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I determined the sample size already (25), but I want to know if it has to be increased because of a minor change. Our study consists of two groups - one will be sedated and the other will not. For the group that will be sedated, three drugs will be used. One of those three drugs (K) can be replaced by another drug (P) that does the same thing. If patients prefer, P can be used instead of K (original plan was to use K for everyone, but we decided to have P as an option/alternative treatment). The PI asked me if it's possible to use K for half of the patients and P for the other half or something like 15 receiving K and 10 receiving P where the total still remains as 25 for each group. Is it okay to keep the sample size as 25 for each group or will the sample size have to increase if the sedated group uses P for some patients instead of K? I should probably add that all of the drugs that will be used in this study have already been approved and marketed. We are simply comparing two types of anesthesia techniques. It makes sense to increase the sample size (maybe double it?), but I am not sure how to determine if it requires doubling or something else because the study design didn't change for the non-sedated group (only one of the drugs in the sedated group will/might be varied).

Please let me know what you think. I appreciate any help you may have.

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    $\begingroup$ If you also want to contrast P & K, you are asking for more information from your data. That means you would have less information left over for other contrasts. So if you want to have the same power, you would need to have more data to start with. $\endgroup$ Aug 24 '15 at 20:03
  • $\begingroup$ So, does this mean my sample size would have to become 50 if we use P as well instead of just K? I'm just not sure how to take this into account into my sample size calculation. $\endgroup$
    – user86738
    Aug 24 '15 at 20:28
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It's not clear from the problem description whether P vs K is actually part of the experimental design/statistical question. If it isn't, then a proper experimental design might block on K vs P, but randomizing the condition is unethical and produces invalid inference.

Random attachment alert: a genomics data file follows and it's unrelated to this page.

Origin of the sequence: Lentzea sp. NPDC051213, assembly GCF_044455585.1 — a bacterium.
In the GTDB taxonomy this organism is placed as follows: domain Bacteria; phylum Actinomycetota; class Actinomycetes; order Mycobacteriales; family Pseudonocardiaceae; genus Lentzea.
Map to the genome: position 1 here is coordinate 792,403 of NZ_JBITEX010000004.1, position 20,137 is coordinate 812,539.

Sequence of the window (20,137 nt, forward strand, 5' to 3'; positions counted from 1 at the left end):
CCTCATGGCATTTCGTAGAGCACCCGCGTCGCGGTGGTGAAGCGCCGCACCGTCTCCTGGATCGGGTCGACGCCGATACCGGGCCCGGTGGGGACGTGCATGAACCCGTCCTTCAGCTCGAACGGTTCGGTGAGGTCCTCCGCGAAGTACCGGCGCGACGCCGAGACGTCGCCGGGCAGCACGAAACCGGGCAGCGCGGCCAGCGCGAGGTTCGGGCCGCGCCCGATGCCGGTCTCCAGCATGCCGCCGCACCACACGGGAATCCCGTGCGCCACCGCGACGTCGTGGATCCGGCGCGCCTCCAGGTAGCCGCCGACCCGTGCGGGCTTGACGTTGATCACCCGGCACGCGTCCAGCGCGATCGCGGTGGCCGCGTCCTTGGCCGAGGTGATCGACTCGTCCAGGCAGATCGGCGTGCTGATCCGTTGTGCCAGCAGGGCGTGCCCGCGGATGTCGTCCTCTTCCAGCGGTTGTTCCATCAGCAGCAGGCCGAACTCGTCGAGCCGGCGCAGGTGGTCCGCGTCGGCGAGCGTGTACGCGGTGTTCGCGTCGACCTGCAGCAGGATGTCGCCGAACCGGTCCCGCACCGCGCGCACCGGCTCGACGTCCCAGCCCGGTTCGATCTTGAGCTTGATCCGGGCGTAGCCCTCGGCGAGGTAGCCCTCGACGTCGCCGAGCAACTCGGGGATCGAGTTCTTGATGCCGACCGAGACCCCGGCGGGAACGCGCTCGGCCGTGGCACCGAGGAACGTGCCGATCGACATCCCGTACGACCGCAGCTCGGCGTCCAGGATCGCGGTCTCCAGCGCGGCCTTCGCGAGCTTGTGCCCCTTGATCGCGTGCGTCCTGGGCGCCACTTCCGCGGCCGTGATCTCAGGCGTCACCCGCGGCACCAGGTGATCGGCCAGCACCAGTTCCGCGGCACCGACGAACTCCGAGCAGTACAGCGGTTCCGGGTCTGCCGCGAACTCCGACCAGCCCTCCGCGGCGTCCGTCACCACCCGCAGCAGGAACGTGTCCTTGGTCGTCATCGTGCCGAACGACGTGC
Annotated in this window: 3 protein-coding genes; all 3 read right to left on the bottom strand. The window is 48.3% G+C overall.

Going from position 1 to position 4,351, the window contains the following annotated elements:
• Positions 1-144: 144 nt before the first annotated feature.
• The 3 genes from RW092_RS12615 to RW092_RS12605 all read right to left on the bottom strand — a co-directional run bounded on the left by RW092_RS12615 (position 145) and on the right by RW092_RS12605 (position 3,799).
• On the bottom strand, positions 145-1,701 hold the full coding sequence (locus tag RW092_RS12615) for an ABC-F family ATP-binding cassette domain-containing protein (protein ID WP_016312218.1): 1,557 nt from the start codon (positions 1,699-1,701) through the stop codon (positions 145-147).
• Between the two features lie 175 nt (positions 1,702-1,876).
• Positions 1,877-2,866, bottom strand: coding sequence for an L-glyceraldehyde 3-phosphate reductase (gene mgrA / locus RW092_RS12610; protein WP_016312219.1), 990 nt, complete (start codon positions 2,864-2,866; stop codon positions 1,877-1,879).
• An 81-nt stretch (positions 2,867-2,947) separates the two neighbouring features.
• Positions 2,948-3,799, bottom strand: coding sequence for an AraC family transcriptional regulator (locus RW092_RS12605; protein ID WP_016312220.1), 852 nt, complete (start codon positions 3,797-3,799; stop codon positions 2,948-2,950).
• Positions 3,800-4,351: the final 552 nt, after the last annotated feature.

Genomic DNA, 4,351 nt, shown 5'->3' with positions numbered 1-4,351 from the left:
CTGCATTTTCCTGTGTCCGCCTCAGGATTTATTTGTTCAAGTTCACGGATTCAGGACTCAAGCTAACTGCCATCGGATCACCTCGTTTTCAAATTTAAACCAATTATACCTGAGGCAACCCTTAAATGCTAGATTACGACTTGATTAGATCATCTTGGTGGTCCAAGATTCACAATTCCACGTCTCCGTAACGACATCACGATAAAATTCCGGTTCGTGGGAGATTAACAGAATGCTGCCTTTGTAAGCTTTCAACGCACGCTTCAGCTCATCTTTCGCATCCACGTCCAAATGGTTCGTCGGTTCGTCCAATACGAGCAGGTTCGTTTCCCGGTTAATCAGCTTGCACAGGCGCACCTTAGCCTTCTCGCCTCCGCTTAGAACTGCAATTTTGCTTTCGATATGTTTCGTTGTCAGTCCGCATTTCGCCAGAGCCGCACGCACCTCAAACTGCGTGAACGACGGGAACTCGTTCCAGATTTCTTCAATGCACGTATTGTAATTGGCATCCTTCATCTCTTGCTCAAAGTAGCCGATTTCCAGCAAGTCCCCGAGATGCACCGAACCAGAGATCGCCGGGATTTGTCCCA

As an example, suppose a study inspects early diabetes outcomes. Treating physicians might prefer to use D: drug (metformin), I: insulin, or B: both to manage blood sugars. There are clear indications for one vs. the other, but there's also grey area where the decision comes down to treating physician and patient's preference. This is an important for capturing real-life effectiveness of an experimental drug. If I force the treating physician to choose a treatment that is not germane to the question, I will do harm, a violation of the beneficence principal of the Declaration of Helsinki.

If you are really willing to make the assumption that P/K are equivocal treatments (create a new variable T and call it "treated" if a patient receives either P or K), then no you do not need to increase your sample size. The primary analysis will be a comparison of T versus not T using the appropriate test(s). Then you can conduct a post hoc test of either P vs. K or P vs. K vs. not T. The last analysis will be underpowered and it would be advisable to interpret any findings as hypothesis generating and exploratory.

On the other hand, if you do a 3 way ANOVA of P vs K vs not T, you will need to redo the sample size calculation for 2 degree of freedom test of heterogeneity. This analysis would be amenable to subsequent post hoc comparisons as well.

A third hybrid option is to perform an adaptive design. In the adaptive design, one can plan for a run-in period to inspect P vs K and, providing no heterogeneity, pool or drop arms accordingly for a final analysis, budgeting for appropriate stopping rules and alpha-spending. This method is a costly form of insurance to protect against model misspecification.

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